And the interesting thing is you can also type in a value here, you can zoom in, zoom out, et cetera. So I'm going to zoom out a little bit here. You can change this little window here. If you look to the right here you're actually going to see a little colored window. If you want to you can change the color, there's a little arrow down there and I can pick a different color. It's going to look a little different on Mac, this little color picker right here, but I can choose a different color right there if I'd like. I can also go between pages here. Now if you take a look there's actually arrows here. I've got an arrow to the left and to the right. Since I'm on the first page if I click an arrow to the right it's going to take me to the second page.
Now I'll be able to see this first arrow here, this takes me to the first page, and it's sort of like a browser, you'll actually notice, or like a video player or something like that, you're going to see there's an arrow with a line, that means go to the last page, and the arrow over here with the line means go to the first page of the document. So you can actually not only scroll between pages, or go between pages, but you can zoom in and out dynamically using this little Pan & Zoom Window. I'm going to go ahead and close up that little window right there. I'm going to go ahead and fit my mine back in here. What we're going to do next is we're going to go through and show you what's called the Loupe tool. So you can hover over one of the tools inside here, I'm going to come back to the Marquee, doesn't have to be the Marquee, I'm going to right-click or Control + click on Mac, and I'm going to go to what's called the Loupe tool.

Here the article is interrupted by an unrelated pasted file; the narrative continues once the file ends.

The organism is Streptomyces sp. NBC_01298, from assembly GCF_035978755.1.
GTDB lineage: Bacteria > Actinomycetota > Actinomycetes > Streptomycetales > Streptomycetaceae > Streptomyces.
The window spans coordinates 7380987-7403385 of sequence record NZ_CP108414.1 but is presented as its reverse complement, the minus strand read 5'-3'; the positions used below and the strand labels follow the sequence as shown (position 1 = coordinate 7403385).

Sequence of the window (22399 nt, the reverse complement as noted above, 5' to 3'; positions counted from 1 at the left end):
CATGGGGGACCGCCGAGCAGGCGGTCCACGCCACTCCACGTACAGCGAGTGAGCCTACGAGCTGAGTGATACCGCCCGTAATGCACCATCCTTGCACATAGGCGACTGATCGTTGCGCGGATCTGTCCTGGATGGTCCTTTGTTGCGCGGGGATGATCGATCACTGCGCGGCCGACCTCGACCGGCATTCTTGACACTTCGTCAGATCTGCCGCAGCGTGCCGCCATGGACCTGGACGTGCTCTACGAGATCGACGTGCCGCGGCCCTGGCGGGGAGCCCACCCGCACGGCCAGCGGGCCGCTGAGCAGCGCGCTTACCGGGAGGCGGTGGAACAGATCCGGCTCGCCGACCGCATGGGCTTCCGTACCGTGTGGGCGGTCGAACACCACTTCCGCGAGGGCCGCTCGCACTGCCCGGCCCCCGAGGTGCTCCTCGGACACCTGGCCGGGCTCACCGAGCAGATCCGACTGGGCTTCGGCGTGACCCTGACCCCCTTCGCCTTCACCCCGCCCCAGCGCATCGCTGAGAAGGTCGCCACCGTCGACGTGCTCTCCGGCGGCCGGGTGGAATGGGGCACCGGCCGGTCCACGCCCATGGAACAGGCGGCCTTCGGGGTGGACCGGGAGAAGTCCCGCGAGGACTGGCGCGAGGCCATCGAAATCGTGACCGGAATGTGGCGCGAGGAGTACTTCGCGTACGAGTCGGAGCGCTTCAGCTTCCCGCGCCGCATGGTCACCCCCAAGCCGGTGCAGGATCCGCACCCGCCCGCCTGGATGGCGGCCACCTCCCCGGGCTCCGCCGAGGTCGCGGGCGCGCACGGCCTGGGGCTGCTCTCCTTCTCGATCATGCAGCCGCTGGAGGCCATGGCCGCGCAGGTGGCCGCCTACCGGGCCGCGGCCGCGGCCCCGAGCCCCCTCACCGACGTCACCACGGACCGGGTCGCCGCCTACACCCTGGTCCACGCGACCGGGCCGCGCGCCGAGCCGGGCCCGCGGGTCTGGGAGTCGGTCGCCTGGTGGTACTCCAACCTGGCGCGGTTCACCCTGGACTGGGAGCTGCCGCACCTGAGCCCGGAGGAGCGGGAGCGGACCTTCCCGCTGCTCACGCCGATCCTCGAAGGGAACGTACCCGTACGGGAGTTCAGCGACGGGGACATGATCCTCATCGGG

Come to the Loupe tool, it opens it up, shows it out here. Go ahead and click on the Loupe tool and what happens here is you actually come onto your page, you're going to see a little cursor, it's a little crosshairs type deal. If you just come out here and you'll literally just click on the page somewhere what it does is it opens up this little Loupe Tool window. Now the idea behind the Loupe Tool, it's a little different than the Pan & Zoom Window, this basically says I'm going to keep the page out here still, but I'm going to actually show the zoom area on this side over here, on this Loupe Tool window. A couple ways you can do this. If you click on your page, like I said it's going to suddenly show up a little Loupe Tool window out here, a little zoom window, you can click and drag, click, hold down, and drag, and see just the zoomed in area.
You can also grab the corners of this and kind of make it bigger or smaller to make a bigger window. You'll notice it's actually mirroring it from here to there, so I'll be able to drag this around. So it's sort of like a magnifying glass. You can also change the zoom over here. You can see there's a dynamic little zoom right here, which is changing the size of the Loupe Tool window. Plus I can also, if you take a look, there is actually another tool in here. If I click that's going to allow me to kind of zoom in and zoom out on the left and right here, little zoom in, zoom out windows. And if you want to change the color of this little window right here you're going to notice there is a colored box in here.